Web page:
I like to make hot chocolate with just. Like cocoa powder, unsweetened cocoa powder. And a little bit of honey or maple syrup. I personally feel that honey and maple syrup are better options for kids, even kids that are sensitive to sweeteners and sugars, because they at least have some vitamins and minerals in them and they come from natural sources.
And also it's another opportunity for the kids to measure things out and make things versus just like dumping a thing, a hot chocolate into a. Into a thing. A cup of water or whatever. So they have to scoop the cocoa. They have to scoop the or put in the honey and maple syrup tastes to see if it tastes good to them. So there's a lot of opportunity there for problem solving as well that you might not have.
If you're just opening a Swiss miss thing of hot chocolate, at least that's what it is here in the U S Swiss. Miss is the big, it's a big. Major hot chocolate manufacturer full of sugar. So we use this Kelly Kettle and it is a kettle that holds water, but it has a little part at the bottom where you make a mini fire. And it actually works really well and is pretty easy to get a fire started.
So you can use your fire, making tools, your Ferro rod, or matches. If you want to just get it going quickly, you can talk with the children about what a fire entails, and then you build that fire. You put the kettle on top and it has a hollow core. It's hard to explain, but. It has a hollow area in the middle where that the heat comes out the middle, like a chimney. But the liquid is all around it in the container.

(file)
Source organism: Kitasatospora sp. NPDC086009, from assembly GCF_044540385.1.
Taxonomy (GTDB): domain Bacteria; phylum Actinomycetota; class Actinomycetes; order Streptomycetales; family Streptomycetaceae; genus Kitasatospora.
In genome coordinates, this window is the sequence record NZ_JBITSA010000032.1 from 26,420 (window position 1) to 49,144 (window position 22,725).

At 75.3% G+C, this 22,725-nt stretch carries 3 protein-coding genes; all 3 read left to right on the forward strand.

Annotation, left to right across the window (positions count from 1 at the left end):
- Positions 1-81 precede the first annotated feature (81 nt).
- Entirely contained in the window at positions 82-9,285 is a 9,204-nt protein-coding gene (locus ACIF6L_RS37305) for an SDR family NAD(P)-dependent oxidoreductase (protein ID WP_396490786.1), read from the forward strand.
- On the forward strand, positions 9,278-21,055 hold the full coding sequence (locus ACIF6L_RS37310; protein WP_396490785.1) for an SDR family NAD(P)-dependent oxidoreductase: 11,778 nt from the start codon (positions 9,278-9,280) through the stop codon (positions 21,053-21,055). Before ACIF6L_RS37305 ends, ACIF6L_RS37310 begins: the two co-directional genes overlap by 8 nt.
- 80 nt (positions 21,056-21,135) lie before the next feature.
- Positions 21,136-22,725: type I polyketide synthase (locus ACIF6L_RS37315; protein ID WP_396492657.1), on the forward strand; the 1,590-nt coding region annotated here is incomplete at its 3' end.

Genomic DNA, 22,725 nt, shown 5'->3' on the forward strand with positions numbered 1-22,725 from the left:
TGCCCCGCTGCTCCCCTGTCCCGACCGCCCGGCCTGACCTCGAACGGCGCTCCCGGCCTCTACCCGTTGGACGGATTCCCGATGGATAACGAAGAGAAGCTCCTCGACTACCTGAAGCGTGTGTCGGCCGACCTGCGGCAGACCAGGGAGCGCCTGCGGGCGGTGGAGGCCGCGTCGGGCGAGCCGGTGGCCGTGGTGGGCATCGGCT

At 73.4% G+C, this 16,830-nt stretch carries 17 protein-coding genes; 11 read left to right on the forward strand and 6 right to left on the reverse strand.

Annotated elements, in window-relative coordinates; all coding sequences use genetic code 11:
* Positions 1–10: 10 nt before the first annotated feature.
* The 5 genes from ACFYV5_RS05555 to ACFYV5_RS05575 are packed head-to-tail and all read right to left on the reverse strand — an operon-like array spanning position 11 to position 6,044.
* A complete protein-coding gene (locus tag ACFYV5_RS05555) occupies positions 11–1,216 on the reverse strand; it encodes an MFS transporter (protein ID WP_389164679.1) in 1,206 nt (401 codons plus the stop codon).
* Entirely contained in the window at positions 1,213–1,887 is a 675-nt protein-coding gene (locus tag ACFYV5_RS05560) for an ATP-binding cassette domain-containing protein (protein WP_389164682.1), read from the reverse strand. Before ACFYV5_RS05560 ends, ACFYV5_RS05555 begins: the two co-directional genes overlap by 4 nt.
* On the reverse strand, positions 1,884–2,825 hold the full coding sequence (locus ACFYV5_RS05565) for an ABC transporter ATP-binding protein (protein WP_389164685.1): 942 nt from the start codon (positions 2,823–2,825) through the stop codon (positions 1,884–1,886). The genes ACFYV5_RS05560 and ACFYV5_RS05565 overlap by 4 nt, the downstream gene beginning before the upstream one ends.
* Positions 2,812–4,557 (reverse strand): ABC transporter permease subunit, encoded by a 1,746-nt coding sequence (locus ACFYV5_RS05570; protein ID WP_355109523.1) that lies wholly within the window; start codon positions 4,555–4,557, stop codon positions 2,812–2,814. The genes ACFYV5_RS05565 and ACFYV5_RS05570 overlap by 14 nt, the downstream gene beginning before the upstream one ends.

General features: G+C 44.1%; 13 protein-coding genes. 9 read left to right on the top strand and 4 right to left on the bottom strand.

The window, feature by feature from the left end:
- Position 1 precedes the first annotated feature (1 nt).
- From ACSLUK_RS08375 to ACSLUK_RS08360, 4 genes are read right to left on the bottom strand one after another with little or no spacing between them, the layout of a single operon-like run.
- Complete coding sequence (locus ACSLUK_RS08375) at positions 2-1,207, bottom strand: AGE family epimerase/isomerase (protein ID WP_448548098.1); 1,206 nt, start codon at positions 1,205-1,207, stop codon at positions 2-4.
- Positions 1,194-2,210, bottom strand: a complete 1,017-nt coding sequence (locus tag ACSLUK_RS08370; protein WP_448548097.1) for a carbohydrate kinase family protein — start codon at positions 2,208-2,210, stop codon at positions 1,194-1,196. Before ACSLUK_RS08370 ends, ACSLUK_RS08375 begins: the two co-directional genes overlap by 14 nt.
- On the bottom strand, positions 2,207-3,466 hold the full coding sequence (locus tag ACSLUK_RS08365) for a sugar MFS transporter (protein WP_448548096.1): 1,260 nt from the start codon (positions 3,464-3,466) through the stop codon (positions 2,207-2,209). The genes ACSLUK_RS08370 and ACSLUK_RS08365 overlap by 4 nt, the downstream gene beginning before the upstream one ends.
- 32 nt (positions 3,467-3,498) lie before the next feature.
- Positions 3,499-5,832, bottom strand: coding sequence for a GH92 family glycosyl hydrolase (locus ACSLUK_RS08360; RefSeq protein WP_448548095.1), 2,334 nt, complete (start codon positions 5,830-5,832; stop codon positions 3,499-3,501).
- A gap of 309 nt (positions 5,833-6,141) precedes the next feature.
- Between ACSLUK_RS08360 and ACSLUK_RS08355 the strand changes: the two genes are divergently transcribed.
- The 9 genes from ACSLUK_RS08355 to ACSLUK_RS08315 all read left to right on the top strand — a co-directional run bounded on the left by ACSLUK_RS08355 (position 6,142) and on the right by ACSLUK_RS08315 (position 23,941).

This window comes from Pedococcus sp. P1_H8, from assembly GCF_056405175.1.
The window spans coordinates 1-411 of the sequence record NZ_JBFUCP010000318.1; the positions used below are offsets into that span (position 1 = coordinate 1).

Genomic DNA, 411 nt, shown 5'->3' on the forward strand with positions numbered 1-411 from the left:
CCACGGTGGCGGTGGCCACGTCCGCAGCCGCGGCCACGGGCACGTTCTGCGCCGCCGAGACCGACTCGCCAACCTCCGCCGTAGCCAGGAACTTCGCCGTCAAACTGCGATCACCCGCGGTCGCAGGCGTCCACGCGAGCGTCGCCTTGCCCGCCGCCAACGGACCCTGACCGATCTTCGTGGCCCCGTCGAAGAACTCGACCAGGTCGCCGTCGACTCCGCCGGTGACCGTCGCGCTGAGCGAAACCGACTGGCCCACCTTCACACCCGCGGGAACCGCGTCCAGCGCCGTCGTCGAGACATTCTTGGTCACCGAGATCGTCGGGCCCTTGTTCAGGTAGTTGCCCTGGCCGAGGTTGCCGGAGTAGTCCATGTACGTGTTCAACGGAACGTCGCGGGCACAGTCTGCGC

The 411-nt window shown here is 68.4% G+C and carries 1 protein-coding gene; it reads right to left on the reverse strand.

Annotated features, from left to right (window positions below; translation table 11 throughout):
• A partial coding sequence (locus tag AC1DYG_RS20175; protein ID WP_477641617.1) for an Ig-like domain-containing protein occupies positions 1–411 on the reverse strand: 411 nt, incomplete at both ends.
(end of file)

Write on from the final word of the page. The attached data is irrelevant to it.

And then it heats up as the fire goes. So it's really fun. And Super engaging activity for kids to do, especially in the winter, because anything with fire building or warmth is a great activity. Again, to keep kids warm and comfortable. While they're outside playing. So that's my second one.
Fire and tea or cocoa naturally sweetened in the Kelly kettle. So I think that's it for today. I hope you got a lot of different activities to do with kids and your nature based sessions out in winter, and I'm getting ready for my year end review episodes. I'm going to make it outline and be ready. I think I'm going to do it. In about two weeks. So I'm going out of town for a long time during the holidays. So my big kids come into town on the 23rd of December, and I have two kids that are, that don't live with us anymore. They're 21 and 19. And then they come into town on the 23rd of December. And then on the 28th of December, we are going for a two week.
We're calling it the heritage trip to Puerto Rico because we're going to see where my. In-laws grew up. My husband's parents grew up in two different places in Puerto Rico in the mountains, and we're going to see where they grew up and we're going to visit some of my husband's relatives, or we're going to go all over the island.
So we're doing this big two-week trip. We're going to be there during three Kings day, which is this huge celebration. It's epiphany. The 12th day of Christmas, and it's just going to be really exciting and fun. So I am not sure if I will have podcast episodes those two weeks. So there may be a slight break in the podcast over the holidays.
So I am aiming to do weekly episodes though for you all and plan to keep that up in the new year. Okay, I'll see you all soon. Bye.
Thanks for joining me today for therapy in the great outdoors. If you want valuable advice, as you start or grow your nature based pediatric practice, get my free ebook, the nature based practice roadmap. It is a guide to help you focus and avoid costly mistakes. as you start or grow your outdoor work with children. In it, I share the four stages of nature based practice, what you need to focus on and common mistakes to avoid in each stage, plus a checklist of specific action steps for you to take at each stage in the process.
Get it at therapyinthegreatoutdoors. com roadmap. So until next time, get outside, connect, reflect, and enjoy therapy in the great outdoors.